Demonstrating profit and purpose
From their position looking across the organization, CFOs can guide sustainability and social justice conversations by articulating the many ways that more ethical practices create value for their companies, financially and beyond.
Take diversity, equity, and inclusion. Substantial research has shown the advantages diversity brings to an organization, with the World Economic Forum highlighting increased profitability and creativity, stronger governance, and better problem-solving. Diverse backgrounds bring diverse perspectives, experiences, and ideas that create resilience and differentiation.
The case for a strong environmental, social, and governance (ESG) proposition is equally compelling. Recent meta-analysis from the NYU Stern Center for Sustainable Business across more than 1,000 research papers found a positive relationship between ESG and corporate financial performance in 58% of the studies surveyed and in 59% of studies on investment performance.
As well as improving top-line growth, research from McKinsey & Company highlights how addressing ESG issues can reduce rising operating expenses, drive consumer loyalty, and reduce regulatory interventions. And instilling a sense of purpose across the business also boosts employee productivity.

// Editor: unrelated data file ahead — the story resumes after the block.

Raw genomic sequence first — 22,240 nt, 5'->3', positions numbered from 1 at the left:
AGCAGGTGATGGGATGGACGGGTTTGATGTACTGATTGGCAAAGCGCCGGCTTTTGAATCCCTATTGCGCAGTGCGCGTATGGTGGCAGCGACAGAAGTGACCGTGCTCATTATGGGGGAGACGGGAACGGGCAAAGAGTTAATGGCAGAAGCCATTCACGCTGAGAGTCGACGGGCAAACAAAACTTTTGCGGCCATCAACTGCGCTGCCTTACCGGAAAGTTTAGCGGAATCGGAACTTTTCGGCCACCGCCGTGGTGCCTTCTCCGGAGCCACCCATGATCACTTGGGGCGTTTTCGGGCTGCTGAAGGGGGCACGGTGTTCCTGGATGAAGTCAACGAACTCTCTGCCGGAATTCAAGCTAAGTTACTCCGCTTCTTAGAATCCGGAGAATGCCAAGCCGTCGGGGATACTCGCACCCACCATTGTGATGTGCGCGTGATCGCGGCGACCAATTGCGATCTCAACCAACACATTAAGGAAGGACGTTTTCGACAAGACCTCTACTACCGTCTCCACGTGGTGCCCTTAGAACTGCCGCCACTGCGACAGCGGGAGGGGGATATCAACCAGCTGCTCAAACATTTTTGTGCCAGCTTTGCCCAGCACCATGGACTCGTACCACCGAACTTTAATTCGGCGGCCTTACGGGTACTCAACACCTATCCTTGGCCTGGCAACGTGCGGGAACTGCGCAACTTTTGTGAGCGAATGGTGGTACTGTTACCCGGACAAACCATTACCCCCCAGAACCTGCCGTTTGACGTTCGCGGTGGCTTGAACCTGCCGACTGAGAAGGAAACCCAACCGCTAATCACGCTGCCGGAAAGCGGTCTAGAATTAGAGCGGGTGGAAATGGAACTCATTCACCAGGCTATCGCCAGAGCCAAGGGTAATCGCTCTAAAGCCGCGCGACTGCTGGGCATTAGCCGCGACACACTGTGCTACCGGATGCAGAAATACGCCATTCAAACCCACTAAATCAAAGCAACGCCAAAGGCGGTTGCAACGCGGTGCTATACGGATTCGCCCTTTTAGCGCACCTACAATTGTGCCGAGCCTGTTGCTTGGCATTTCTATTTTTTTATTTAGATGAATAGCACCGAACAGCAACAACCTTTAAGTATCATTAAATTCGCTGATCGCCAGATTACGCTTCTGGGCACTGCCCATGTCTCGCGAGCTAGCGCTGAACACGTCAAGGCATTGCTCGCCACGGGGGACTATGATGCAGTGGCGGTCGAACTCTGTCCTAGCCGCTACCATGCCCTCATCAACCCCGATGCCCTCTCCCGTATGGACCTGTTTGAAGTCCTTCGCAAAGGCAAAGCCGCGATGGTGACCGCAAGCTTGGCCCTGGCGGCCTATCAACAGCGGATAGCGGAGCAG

Unilever's Sustainable Living Plan, for example, demonstrates this impact in action. The company's sustainable living brands have consistently outperformed the average growth rate of Unilever products. And through its eco-efficiency program, Unilever has avoided over $1.4 billion in costs since 2008. The company is now the number-one employer of choice among fast-moving-consumer-goods firms for graduate students in 54 countries.
With more than $20 trillion set to flow into ESG funds over the next two decades, according to Bank of America, stronger ESG propositions are becoming important to investors too. And the same goes for the viability of emerging sustainable finance options. Global container logistics company Maersk, for example, has secured a sustainability-linked revolving credit facility of $5 billion, based on its ability to meet its target of reducing CO2 emissions per cargo moved by 60% by 2030.